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    Link-only logic aside, your question is answered entirely in the first sentence of Shog's (recently-edited answer). If you tell us exactly what is wrong with the post, (and preferably what you want the moderator to do about it and why), your chances of success go up dramatically. – user102937 Sep 11 '13 at 15:41
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    In addition, there isn't a lot of divergence WRT the way mods on Stack Overflow handle link-only answers: we generally delete them, or convert them to a comment if the link actually appears to be helpful. But voting and edits are always preferable (something that is better left to the community, not mods). – user102937 Sep 11 '13 at 15:44
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    @RobertHarvey I'm more than happy with letting the community deal with these answers. I've just always used the other flag with other > link-only answer (well, used to be not an answer). Now I know that "very low quality" triggers it to go into a review queue, so that's what I'll do. – Aaron Bertrand Sep 11 '13 at 15:47
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    ...if there hasn't been an up-vote. – Aaron Bertrand Sep 11 '13 at 15:54
  • Russian roulette. Business as usual – gnat Sep 11 '13 at 17:56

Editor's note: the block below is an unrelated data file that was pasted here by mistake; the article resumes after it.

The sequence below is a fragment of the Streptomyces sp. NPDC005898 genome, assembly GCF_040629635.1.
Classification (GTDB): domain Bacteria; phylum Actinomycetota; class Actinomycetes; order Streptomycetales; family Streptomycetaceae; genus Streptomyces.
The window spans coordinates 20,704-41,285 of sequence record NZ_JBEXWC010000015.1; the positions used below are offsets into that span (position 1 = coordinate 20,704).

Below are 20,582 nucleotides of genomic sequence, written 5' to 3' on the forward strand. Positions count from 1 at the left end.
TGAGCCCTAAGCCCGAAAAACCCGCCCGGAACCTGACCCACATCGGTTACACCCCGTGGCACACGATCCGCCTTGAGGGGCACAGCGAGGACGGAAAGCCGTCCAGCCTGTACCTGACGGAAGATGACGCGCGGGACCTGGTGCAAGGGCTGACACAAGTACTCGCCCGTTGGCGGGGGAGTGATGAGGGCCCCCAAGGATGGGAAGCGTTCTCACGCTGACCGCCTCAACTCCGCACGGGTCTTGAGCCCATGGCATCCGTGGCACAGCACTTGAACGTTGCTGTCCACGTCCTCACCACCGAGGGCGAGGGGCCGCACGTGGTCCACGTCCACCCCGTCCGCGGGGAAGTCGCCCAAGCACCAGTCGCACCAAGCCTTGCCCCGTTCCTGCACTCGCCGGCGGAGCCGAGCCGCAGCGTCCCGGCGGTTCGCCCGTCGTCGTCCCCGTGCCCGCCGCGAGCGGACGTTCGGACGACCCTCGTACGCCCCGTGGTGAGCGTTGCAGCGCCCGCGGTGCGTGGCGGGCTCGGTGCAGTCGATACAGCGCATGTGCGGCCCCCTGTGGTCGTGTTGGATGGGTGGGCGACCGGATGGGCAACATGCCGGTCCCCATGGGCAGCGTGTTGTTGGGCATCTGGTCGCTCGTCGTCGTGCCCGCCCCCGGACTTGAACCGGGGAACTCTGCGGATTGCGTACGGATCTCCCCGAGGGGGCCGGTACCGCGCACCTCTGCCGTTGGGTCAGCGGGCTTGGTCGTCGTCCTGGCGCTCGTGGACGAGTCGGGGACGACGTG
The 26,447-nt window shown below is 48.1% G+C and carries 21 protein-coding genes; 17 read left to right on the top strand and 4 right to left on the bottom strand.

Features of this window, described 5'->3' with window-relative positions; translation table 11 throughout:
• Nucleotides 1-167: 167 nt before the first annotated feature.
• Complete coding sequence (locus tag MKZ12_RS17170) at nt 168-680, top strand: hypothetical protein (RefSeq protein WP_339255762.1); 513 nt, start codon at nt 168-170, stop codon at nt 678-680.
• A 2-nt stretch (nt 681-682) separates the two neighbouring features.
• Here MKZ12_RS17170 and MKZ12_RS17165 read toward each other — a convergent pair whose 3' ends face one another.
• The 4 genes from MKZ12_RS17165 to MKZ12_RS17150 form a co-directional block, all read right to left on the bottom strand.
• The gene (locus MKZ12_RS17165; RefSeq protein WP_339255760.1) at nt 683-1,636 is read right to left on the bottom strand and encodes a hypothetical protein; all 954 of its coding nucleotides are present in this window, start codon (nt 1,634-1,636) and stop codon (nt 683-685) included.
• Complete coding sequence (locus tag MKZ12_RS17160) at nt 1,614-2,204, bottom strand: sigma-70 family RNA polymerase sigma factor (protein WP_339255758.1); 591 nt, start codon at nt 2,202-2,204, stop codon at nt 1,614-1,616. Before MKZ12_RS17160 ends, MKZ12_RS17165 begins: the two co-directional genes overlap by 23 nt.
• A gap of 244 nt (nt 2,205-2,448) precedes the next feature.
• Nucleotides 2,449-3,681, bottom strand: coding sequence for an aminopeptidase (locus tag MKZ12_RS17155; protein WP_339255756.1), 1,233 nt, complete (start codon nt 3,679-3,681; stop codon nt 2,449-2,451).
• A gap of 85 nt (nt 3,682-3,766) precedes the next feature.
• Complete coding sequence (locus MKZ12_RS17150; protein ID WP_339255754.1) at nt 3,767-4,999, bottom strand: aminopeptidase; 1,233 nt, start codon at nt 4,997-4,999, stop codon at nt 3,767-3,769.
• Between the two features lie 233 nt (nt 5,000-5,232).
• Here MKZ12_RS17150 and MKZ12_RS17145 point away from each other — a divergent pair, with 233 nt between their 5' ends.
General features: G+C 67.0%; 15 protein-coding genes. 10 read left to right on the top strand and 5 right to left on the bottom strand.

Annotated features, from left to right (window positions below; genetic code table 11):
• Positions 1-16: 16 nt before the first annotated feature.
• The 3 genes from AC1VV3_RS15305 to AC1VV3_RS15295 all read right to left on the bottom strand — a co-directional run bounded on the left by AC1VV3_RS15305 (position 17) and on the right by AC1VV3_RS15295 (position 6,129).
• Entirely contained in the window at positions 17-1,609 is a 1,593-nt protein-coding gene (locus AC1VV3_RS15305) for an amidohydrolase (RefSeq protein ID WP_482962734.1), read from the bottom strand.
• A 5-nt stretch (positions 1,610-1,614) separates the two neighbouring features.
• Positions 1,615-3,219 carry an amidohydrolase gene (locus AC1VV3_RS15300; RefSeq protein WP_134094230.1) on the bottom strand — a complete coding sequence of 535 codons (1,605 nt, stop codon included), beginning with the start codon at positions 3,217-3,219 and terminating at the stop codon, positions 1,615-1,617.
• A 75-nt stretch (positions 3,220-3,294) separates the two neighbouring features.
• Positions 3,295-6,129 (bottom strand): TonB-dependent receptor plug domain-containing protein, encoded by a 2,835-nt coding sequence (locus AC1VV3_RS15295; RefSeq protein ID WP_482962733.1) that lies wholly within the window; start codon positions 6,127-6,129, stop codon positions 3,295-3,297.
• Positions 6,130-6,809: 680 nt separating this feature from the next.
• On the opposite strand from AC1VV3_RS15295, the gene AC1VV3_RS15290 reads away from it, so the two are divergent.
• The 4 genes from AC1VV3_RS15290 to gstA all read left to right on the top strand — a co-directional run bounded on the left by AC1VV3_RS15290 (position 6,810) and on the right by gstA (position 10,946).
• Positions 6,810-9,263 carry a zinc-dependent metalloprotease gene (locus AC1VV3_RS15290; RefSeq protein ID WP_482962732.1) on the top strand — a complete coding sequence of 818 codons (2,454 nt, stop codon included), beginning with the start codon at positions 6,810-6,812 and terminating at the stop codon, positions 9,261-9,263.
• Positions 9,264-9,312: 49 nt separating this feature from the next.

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    "I know I am much less likely to comment on a crap answer ... because of too many incidents I've had where people have 'paid me back'" -- When I want to comment on an answer and I'm worried about this, I just preface my comment with, "I didn't downvote, but..." -- I'll often even say this if I did downvote. It doesn't just help prevent retaliation, but I've found that people will be much more civil with you and be more likely to heed your suggestions if they don't think you down-voted. – Ben Lee Sep 12 '13 at 20:02
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    @Ben I've said that and still had retaliation - both in cases where I was lying and cases where I wasn't. I've just found that, more often than not, it's not worth the trouble commenting. Too many answerers are too stubborn to take your advice anyway. – Aaron Bertrand Sep 12 '13 at 20:09

The mistake here is in thinking that you can use the "other" flag reason without following the instructions provided for it and still have a 100% success rate: